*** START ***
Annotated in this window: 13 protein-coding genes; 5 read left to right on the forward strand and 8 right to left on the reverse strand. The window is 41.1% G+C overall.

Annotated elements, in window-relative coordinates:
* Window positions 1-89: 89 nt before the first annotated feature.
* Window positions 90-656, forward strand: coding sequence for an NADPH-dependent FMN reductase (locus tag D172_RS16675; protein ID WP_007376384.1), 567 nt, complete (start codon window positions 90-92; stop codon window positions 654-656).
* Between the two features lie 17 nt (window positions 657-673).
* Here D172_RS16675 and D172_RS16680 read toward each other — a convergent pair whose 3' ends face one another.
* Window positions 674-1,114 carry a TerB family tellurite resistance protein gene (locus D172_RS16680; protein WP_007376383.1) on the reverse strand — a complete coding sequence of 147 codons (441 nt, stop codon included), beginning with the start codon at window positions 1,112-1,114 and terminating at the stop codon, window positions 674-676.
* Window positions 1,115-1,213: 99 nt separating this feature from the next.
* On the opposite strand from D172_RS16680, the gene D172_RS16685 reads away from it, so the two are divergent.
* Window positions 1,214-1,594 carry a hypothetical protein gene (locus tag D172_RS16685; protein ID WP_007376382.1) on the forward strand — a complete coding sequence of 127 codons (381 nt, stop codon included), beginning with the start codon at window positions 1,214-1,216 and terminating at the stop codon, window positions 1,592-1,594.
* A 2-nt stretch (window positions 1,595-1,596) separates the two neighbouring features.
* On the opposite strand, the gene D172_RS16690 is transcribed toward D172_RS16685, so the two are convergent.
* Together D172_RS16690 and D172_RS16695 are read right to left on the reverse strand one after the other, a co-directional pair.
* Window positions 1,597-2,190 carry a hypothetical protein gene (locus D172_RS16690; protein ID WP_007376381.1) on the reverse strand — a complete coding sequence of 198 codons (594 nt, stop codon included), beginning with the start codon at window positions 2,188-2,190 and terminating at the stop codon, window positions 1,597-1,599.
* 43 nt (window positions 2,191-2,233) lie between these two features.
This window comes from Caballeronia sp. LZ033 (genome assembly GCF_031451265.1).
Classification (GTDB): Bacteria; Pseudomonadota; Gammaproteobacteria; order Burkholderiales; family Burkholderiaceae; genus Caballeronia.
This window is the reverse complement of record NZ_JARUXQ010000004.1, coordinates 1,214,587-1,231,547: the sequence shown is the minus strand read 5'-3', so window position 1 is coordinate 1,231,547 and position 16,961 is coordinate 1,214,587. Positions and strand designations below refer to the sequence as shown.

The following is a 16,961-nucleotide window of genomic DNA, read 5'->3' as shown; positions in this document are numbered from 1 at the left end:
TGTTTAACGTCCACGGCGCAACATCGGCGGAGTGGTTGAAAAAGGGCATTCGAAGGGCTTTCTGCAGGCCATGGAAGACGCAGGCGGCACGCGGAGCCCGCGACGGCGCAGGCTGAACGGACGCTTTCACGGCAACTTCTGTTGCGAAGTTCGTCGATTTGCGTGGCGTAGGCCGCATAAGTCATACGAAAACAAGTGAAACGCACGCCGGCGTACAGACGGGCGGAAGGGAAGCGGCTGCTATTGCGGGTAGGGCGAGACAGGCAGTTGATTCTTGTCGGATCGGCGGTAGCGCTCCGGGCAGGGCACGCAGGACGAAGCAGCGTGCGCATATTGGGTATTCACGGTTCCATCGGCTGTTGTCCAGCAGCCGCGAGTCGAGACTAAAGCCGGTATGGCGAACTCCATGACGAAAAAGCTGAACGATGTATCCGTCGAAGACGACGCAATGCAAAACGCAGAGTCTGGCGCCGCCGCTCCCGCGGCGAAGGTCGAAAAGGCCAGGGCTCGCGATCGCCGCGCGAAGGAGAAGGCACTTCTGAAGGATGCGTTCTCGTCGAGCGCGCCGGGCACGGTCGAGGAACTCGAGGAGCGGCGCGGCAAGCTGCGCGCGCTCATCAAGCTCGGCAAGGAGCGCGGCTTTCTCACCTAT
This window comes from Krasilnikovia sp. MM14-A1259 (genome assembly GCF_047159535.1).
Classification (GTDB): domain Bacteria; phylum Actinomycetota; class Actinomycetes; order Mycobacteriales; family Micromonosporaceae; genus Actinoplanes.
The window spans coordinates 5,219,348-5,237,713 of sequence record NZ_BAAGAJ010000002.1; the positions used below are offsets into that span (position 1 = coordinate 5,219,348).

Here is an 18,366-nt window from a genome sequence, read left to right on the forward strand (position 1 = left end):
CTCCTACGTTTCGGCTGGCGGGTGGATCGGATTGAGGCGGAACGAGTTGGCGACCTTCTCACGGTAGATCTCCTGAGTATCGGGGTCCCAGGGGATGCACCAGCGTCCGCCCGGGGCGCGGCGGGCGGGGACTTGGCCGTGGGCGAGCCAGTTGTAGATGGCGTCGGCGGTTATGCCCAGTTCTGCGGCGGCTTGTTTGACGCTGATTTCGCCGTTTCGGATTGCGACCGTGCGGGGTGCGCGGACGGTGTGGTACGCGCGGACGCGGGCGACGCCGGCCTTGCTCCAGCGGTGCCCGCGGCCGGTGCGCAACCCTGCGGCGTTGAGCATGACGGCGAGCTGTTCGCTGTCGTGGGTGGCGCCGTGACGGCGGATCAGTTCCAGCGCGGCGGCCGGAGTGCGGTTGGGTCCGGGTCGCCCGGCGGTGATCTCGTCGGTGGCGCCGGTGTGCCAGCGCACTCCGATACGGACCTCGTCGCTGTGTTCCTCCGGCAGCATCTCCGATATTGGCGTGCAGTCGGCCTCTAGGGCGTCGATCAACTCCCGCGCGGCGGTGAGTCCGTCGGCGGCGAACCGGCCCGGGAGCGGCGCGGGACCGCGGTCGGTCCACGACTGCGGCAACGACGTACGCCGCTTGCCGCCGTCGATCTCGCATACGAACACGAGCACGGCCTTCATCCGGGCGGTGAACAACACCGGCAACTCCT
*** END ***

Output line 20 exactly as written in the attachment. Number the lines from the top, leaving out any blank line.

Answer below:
TGTTTAACGTCCACGGCGCAACATCGGCGGAGTGGTTGAAAAAGGGCATTCGAAGGGCTTTCTGCAGGCCATGGAAGACGCAGGCGGCACGCGGAGCCCGCGACGGCGCAGGCTGAACGGACGCTTTCACGGCAACTTCTGTTGCGAAGTTCGTCGATTTGCGTGGCGTAGGCCGCATAAGTCATACGAAAACAAGTGAAACGCACGCCGGCGTACAGACGGGCGGAAGGGAAGCGGCTGCTATTGCGGGTAGGGCGAGACAGGCAGTTGATTCTTGTCGGATCGGCGGTAGCGCTCCGGGCAGGGCACGCAGGACGAAGCAGCGTGCGCATATTGGGTATTCACGGTTCCATCGGCTGTTGTCCAGCAGCCGCGAGTCGAGACTAAAGCCGGTATGGCGAACTCCATGACGAAAAAGCTGAACGATGTATCCGTCGAAGACGACGCAATGCAAAACGCAGAGTCTGGCGCCGCCGCTCCCGCGGCGAAGGTCGAAAAGGCCAGGGCTCGCGATCGCCGCGCGAAGGAGAAGGCACTTCTGAAGGATGCGTTCTCGTCGAGCGCGCCGGGCACGGTCGAGGAACTCGAGGAGCGGCGCGGCAAGCTGCGCGCGCTCATCAAGCTCGGCAAGGAGCGCGGCTTTCTCACCTAT